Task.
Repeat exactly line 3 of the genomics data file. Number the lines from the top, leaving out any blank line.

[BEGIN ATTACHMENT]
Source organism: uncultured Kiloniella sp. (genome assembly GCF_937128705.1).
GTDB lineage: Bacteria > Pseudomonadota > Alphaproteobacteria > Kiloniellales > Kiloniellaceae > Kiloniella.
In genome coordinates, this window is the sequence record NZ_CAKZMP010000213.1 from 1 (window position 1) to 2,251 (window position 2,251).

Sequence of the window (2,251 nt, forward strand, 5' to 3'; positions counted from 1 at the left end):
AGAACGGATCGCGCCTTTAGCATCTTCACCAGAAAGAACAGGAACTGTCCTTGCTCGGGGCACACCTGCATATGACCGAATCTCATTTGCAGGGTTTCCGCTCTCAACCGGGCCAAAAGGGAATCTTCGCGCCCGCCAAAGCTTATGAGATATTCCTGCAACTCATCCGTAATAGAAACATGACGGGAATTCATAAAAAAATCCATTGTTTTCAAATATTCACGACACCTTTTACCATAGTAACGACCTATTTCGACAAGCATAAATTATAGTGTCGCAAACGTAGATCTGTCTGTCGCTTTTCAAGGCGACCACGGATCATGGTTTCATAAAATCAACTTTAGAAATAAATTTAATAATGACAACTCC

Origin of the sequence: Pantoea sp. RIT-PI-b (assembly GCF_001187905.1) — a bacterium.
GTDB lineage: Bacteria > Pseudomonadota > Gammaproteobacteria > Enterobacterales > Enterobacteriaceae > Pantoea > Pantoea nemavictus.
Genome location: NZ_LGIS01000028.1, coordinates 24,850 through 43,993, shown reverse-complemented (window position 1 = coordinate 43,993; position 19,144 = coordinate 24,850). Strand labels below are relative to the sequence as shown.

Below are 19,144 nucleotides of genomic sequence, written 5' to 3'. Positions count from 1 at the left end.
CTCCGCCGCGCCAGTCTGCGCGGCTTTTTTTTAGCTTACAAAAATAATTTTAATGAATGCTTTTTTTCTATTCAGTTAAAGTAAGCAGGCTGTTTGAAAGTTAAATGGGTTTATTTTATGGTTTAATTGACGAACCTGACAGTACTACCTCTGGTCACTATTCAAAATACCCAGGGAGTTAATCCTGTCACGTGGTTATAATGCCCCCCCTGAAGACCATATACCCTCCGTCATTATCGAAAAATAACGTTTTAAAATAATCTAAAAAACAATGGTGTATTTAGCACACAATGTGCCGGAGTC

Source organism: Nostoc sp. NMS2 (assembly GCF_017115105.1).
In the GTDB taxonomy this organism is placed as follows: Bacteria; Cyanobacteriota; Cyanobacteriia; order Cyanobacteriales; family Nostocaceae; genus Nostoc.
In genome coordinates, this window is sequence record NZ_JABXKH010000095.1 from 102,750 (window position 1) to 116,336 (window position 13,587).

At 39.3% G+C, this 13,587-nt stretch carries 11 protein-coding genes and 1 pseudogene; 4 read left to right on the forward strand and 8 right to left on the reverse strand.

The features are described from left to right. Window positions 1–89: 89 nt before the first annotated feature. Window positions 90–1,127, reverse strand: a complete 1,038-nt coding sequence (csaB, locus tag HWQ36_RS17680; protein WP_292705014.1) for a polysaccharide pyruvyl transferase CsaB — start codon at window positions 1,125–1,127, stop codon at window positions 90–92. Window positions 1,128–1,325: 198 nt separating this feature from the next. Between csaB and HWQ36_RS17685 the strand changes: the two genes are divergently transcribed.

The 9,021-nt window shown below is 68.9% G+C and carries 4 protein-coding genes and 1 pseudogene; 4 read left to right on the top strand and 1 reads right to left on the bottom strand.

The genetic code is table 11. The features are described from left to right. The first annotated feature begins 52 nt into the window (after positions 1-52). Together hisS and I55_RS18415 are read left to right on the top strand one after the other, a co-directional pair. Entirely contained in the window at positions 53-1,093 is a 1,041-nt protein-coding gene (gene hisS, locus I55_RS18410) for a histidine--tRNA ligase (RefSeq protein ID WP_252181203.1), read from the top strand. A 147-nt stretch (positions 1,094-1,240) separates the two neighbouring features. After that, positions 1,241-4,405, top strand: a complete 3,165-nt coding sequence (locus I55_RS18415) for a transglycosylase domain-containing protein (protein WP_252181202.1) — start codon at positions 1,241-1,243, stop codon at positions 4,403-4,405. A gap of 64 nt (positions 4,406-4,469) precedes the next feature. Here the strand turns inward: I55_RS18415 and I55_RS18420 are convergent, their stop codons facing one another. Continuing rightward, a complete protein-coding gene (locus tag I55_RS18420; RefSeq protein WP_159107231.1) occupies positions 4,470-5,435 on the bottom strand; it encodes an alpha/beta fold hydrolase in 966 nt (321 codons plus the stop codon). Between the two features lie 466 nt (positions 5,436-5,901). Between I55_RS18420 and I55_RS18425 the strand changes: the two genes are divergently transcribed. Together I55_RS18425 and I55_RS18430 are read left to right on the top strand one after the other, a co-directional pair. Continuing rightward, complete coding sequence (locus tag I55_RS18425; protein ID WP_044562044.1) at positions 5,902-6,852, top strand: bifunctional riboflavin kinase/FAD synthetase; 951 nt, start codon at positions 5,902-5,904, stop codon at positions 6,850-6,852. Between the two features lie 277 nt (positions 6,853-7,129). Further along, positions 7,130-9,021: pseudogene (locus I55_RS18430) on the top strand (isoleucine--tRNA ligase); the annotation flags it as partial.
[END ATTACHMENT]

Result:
In genome coordinates, this window is the sequence record NZ_CAKZMP010000213.1 from 1 (window position 1) to 2,251 (window position 2,251).